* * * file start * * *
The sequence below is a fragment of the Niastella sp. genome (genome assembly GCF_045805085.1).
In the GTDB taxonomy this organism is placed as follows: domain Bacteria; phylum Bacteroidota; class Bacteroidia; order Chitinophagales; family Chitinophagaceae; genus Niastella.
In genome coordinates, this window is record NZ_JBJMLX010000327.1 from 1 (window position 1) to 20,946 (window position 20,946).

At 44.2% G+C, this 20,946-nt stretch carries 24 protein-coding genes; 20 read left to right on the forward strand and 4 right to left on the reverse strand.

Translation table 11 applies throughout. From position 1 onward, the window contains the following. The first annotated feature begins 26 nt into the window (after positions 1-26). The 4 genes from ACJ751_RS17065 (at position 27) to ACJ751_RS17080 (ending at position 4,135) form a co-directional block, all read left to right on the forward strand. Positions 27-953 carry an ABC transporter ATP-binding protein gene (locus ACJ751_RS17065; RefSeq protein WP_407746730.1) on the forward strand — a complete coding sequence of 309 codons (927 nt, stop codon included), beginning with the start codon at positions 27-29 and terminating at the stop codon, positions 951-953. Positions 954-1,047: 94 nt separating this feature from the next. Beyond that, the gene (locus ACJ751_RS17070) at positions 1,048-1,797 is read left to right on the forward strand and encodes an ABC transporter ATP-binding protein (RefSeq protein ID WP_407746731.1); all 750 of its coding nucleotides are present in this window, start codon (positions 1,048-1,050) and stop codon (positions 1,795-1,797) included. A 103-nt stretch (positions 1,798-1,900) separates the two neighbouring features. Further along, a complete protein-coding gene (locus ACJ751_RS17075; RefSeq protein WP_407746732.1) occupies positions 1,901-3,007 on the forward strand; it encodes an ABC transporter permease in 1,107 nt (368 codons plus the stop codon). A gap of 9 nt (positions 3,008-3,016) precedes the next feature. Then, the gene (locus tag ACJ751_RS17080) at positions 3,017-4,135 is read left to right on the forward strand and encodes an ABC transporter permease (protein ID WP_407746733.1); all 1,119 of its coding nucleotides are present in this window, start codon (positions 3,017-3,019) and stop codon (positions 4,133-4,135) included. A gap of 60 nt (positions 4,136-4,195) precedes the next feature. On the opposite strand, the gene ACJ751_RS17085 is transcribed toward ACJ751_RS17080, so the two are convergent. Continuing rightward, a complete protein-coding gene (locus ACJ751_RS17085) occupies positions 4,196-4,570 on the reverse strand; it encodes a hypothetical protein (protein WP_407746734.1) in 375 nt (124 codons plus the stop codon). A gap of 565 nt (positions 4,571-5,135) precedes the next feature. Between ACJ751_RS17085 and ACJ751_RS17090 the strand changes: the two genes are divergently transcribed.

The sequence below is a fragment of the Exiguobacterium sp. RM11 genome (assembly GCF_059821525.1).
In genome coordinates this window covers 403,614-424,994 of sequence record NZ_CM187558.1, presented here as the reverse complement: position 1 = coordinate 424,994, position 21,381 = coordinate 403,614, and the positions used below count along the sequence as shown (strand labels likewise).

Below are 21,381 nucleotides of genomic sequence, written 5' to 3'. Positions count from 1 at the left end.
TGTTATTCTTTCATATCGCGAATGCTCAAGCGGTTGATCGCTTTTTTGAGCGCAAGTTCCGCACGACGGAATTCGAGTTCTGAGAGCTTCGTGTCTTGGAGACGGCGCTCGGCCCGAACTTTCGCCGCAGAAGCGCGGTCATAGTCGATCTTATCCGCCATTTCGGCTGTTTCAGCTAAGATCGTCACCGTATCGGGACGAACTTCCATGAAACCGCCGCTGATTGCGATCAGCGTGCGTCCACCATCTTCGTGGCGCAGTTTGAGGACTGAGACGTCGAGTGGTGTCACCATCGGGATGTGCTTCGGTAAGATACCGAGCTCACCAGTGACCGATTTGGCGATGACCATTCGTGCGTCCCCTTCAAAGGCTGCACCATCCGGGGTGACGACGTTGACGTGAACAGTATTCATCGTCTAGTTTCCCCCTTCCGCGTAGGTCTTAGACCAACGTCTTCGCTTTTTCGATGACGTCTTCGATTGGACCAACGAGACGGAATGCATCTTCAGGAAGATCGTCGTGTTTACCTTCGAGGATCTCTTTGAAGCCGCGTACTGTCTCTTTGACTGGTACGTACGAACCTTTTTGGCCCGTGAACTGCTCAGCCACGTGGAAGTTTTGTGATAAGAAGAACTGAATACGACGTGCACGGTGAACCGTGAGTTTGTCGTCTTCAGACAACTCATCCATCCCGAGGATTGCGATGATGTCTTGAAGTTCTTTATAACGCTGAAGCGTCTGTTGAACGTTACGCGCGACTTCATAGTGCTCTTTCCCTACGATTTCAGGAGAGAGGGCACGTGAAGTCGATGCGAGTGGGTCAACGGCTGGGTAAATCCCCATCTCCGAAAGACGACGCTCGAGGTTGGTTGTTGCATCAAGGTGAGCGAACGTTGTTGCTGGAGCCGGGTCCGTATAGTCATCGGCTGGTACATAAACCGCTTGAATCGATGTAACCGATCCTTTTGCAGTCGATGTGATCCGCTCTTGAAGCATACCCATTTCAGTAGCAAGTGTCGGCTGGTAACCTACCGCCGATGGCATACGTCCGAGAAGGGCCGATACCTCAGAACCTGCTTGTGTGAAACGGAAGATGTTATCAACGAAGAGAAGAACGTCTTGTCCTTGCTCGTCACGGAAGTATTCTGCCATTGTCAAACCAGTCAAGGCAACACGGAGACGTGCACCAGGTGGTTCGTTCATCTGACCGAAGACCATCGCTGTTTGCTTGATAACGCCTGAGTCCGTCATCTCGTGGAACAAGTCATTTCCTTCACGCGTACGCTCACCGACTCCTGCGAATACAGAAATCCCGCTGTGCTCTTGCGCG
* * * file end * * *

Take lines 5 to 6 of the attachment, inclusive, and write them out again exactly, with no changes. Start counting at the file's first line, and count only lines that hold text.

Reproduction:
Translation table 11 applies throughout. From position 1 onward, the window contains the following. The first annotated feature begins 26 nt into the window (after positions 1-26). The 4 genes from ACJ751_RS17065 (at position 27) to ACJ751_RS17080 (ending at position 4,135) form a co-directional block, all read left to right on the forward strand. Positions 27-953 carry an ABC transporter ATP-binding protein gene (locus ACJ751_RS17065; RefSeq protein WP_407746730.1) on the forward strand — a complete coding sequence of 309 codons (927 nt, stop codon included), beginning with the start codon at positions 27-29 and terminating at the stop codon, positions 951-953. Positions 954-1,047: 94 nt separating this feature from the next. Beyond that, the gene (locus ACJ751_RS17070) at positions 1,048-1,797 is read left to right on the forward strand and encodes an ABC transporter ATP-binding protein (RefSeq protein ID WP_407746731.1); all 750 of its coding nucleotides are present in this window, start codon (positions 1,048-1,050) and stop codon (positions 1,795-1,797) included. A 103-nt stretch (positions 1,798-1,900) separates the two neighbouring features. Further along, a complete protein-coding gene (locus ACJ751_RS17075; RefSeq protein WP_407746732.1) occupies positions 1,901-3,007 on the forward strand; it encodes an ABC transporter permease in 1,107 nt (368 codons plus the stop codon). A gap of 9 nt (positions 3,008-3,016) precedes the next feature. Then, the gene (locus tag ACJ751_RS17080) at positions 3,017-4,135 is read left to right on the forward strand and encodes an ABC transporter permease (protein ID WP_407746733.1); all 1,119 of its coding nucleotides are present in this window, start codon (positions 3,017-3,019) and stop codon (positions 4,133-4,135) included. A gap of 60 nt (positions 4,136-4,195) precedes the next feature. On the opposite strand, the gene ACJ751_RS17085 is transcribed toward ACJ751_RS17080, so the two are convergent. Continuing rightward, a complete protein-coding gene (locus ACJ751_RS17085) occupies positions 4,196-4,570 on the reverse strand; it encodes a hypothetical protein (protein WP_407746734.1) in 375 nt (124 codons plus the stop codon). A gap of 565 nt (positions 4,571-5,135) precedes the next feature. Between ACJ751_RS17085 and ACJ751_RS17090 the strand changes: the two genes are divergently transcribed.

The sequence below is a fragment of the Exiguobacterium sp. RM11 genome (assembly GCF_059821525.1).